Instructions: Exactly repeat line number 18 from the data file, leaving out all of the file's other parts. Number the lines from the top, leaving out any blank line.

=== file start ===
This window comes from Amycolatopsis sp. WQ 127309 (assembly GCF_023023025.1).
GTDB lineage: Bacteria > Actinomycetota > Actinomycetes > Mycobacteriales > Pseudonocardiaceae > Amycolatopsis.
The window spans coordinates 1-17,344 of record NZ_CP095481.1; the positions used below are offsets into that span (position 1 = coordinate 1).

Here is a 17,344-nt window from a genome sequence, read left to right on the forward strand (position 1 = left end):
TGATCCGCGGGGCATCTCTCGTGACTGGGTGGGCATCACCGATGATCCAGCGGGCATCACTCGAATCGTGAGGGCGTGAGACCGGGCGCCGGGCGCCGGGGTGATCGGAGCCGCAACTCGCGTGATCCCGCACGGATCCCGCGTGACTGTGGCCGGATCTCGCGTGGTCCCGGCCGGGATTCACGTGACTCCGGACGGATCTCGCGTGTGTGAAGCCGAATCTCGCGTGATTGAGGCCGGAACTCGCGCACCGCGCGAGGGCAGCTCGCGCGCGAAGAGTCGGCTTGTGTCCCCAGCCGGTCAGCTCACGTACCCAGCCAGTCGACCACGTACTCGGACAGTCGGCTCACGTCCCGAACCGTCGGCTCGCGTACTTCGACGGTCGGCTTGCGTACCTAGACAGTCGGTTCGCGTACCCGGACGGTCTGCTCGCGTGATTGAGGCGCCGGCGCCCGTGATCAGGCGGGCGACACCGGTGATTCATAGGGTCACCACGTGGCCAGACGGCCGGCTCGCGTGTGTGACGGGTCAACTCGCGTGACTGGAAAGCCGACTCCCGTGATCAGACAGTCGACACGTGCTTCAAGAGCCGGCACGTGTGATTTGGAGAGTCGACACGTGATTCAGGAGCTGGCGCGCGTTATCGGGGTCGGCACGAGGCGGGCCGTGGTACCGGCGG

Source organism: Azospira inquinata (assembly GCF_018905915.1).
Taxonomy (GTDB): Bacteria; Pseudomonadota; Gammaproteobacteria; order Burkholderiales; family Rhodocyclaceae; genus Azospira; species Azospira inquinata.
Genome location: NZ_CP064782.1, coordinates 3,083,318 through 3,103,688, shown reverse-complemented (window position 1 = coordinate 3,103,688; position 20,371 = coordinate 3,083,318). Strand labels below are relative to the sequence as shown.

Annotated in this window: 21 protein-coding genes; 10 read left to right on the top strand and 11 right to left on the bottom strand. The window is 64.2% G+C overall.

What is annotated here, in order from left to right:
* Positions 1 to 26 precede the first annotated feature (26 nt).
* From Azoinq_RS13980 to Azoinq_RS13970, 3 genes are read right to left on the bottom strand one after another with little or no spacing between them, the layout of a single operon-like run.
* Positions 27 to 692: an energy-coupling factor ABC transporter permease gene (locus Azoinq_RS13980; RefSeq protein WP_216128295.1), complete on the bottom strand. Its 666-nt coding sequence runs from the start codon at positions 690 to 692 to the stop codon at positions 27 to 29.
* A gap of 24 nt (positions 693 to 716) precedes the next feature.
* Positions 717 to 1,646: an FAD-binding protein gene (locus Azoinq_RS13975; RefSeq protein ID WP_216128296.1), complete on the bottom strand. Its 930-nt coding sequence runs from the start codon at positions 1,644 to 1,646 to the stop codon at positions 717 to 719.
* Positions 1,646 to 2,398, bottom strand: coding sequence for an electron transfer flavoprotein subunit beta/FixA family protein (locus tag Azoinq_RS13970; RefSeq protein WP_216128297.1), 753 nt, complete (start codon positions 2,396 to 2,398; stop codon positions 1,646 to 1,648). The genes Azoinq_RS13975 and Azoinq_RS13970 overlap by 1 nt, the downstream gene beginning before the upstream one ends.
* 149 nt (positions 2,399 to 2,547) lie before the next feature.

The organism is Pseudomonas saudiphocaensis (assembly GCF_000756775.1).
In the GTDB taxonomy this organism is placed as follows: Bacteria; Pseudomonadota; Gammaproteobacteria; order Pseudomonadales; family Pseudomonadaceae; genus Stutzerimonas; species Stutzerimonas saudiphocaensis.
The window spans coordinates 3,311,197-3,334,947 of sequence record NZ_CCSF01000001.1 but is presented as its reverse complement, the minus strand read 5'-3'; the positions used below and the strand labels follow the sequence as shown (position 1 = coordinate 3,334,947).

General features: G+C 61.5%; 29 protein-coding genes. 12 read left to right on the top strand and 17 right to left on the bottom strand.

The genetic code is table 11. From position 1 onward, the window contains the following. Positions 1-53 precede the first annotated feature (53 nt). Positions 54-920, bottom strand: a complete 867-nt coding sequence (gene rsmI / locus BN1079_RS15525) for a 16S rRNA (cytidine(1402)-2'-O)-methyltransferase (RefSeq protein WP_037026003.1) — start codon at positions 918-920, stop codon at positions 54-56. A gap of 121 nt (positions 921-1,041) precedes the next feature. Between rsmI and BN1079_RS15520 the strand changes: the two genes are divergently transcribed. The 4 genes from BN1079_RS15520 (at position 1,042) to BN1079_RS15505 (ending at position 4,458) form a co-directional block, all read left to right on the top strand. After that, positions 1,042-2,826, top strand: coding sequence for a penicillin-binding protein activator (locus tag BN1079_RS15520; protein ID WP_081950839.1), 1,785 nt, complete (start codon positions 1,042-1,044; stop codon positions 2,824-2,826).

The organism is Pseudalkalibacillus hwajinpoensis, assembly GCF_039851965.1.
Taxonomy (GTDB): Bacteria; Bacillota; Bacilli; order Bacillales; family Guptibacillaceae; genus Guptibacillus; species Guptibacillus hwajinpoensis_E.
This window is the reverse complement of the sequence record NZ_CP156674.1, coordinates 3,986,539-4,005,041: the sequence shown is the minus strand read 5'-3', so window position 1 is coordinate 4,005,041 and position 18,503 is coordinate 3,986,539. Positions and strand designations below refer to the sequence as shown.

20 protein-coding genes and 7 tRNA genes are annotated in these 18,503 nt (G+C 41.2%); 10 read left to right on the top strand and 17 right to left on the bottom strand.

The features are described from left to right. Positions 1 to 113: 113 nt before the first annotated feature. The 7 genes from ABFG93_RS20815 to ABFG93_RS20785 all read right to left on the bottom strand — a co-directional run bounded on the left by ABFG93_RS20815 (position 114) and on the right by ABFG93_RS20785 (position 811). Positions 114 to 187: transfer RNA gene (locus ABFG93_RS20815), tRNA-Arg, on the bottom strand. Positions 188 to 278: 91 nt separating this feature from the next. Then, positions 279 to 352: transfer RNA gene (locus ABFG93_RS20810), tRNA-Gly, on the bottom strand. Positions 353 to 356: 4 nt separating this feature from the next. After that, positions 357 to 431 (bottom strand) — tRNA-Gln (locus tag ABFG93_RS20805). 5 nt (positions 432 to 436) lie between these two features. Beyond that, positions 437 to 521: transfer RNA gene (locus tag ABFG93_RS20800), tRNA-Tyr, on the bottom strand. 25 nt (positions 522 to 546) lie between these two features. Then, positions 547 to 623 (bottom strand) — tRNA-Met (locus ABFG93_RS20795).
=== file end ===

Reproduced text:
The organism is Pseudomonas saudiphocaensis (assembly GCF_000756775.1).